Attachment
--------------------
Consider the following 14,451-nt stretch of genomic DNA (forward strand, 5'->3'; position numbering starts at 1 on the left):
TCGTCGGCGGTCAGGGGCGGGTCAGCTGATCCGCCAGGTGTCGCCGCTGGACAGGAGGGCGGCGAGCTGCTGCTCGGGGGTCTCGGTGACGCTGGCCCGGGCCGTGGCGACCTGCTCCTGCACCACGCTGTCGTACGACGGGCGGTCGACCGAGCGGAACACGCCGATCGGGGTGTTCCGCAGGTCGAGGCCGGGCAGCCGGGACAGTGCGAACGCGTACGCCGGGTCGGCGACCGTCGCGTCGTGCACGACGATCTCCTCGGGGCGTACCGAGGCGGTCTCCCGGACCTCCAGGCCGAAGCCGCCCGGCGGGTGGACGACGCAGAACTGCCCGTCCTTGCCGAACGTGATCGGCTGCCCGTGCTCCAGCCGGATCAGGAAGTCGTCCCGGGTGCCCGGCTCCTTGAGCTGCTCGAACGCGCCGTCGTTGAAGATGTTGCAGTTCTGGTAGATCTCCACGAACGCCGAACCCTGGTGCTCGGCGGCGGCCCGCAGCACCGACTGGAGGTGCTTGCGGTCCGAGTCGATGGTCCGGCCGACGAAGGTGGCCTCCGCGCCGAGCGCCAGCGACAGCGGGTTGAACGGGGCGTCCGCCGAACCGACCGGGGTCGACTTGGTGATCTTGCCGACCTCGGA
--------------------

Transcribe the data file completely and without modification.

Consider the following 14,451-nt stretch of genomic DNA (forward strand, 5'->3'; position numbering starts at 1 on the left):
TCGTCGGCGGTCAGGGGCGGGTCAGCTGATCCGCCAGGTGTCGCCGCTGGACAGGAGGGCGGCGAGCTGCTGCTCGGGGGTCTCGGTGACGCTGGCCCGGGCCGTGGCGACCTGCTCCTGCACCACGCTGTCGTACGACGGGCGGTCGACCGAGCGGAACACGCCGATCGGGGTGTTCCGCAGGTCGAGGCCGGGCAGCCGGGACAGTGCGAACGCGTACGCCGGGTCGGCGACCGTCGCGTCGTGCACGACGATCTCCTCGGGGCGTACCGAGGCGGTCTCCCGGACCTCCAGGCCGAAGCCGCCCGGCGGGTGGACGACGCAGAACTGCCCGTCCTTGCCGAACGTGATCGGCTGCCCGTGCTCCAGCCGGATCAGGAAGTCGTCCCGGGTGCCCGGCTCCTTGAGCTGCTCGAACGCGCCGTCGTTGAAGATGTTGCAGTTCTGGTAGATCTCCACGAACGCCGAACCCTGGTGCTCGGCGGCGGCCCGCAGCACCGACTGGAGGTGCTTGCGGTCCGAGTCGATGGTCCGGCCGACGAAGGTGGCCTCCGCGCCGAGCGCCAGCGACAGCGGGTTGAACGGGGCGTCCGCCGAACCGACCGGGGTCGACTTGGTGATCTTGCCGACCTCGGA